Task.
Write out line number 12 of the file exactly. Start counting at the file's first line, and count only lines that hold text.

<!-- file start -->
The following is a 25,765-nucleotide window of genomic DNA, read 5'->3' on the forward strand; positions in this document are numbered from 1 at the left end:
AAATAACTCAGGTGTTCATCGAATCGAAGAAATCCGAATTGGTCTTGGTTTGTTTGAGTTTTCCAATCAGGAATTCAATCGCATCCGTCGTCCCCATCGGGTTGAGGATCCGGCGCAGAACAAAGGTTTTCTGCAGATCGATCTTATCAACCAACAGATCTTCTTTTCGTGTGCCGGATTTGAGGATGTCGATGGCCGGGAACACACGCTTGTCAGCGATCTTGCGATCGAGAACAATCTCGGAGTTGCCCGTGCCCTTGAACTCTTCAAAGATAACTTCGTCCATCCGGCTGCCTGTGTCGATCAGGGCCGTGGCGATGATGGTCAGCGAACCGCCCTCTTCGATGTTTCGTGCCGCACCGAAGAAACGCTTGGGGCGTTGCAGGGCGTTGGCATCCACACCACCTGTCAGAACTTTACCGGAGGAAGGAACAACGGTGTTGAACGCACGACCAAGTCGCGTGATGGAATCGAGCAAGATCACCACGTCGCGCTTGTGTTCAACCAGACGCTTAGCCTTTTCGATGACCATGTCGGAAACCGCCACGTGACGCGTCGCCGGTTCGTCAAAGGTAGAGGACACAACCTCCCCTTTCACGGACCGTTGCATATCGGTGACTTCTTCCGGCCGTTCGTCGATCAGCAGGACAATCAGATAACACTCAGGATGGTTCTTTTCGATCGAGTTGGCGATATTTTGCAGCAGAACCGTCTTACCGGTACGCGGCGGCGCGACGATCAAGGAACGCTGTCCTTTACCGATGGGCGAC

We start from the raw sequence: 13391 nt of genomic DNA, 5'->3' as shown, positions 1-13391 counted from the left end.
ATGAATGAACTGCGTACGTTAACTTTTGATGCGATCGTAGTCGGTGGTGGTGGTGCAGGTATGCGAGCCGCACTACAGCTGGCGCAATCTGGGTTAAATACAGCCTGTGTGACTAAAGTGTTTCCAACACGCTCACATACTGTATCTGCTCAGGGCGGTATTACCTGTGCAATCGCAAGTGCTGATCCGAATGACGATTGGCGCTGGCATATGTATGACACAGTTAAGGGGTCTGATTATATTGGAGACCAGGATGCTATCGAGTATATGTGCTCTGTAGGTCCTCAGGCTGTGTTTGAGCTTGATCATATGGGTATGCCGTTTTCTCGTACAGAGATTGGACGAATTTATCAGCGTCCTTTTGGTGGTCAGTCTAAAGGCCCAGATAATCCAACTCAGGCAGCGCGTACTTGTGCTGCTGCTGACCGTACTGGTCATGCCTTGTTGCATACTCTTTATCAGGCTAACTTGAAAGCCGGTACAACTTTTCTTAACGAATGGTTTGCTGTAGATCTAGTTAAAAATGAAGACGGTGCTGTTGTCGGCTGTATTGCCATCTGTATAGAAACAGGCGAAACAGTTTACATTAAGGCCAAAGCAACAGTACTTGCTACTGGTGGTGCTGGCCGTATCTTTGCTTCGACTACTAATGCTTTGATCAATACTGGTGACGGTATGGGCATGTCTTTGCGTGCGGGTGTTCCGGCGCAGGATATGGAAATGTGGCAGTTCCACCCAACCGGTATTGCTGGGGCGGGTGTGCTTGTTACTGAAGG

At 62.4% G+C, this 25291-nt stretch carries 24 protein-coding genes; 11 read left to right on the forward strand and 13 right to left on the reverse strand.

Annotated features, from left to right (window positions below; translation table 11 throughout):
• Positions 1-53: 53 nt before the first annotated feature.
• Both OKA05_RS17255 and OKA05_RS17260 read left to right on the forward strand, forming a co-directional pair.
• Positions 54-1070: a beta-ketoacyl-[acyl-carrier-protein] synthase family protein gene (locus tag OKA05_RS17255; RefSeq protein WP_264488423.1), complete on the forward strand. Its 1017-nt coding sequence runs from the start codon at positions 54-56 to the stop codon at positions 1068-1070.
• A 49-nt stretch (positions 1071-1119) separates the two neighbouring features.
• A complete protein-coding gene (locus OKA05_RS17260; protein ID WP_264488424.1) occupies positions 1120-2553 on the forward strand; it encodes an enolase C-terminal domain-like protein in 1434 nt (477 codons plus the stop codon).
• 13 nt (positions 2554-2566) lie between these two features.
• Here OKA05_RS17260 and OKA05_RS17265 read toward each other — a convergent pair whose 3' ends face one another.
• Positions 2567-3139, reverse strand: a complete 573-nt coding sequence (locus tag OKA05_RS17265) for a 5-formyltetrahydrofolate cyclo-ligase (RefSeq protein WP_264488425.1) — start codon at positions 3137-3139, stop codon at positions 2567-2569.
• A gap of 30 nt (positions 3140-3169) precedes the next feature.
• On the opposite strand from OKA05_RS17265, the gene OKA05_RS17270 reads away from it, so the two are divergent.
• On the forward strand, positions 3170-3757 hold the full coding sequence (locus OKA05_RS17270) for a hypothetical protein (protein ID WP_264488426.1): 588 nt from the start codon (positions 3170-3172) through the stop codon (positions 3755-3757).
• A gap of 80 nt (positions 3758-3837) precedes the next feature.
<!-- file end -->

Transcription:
• 13 nt (positions 2554-2566) lie between these two features.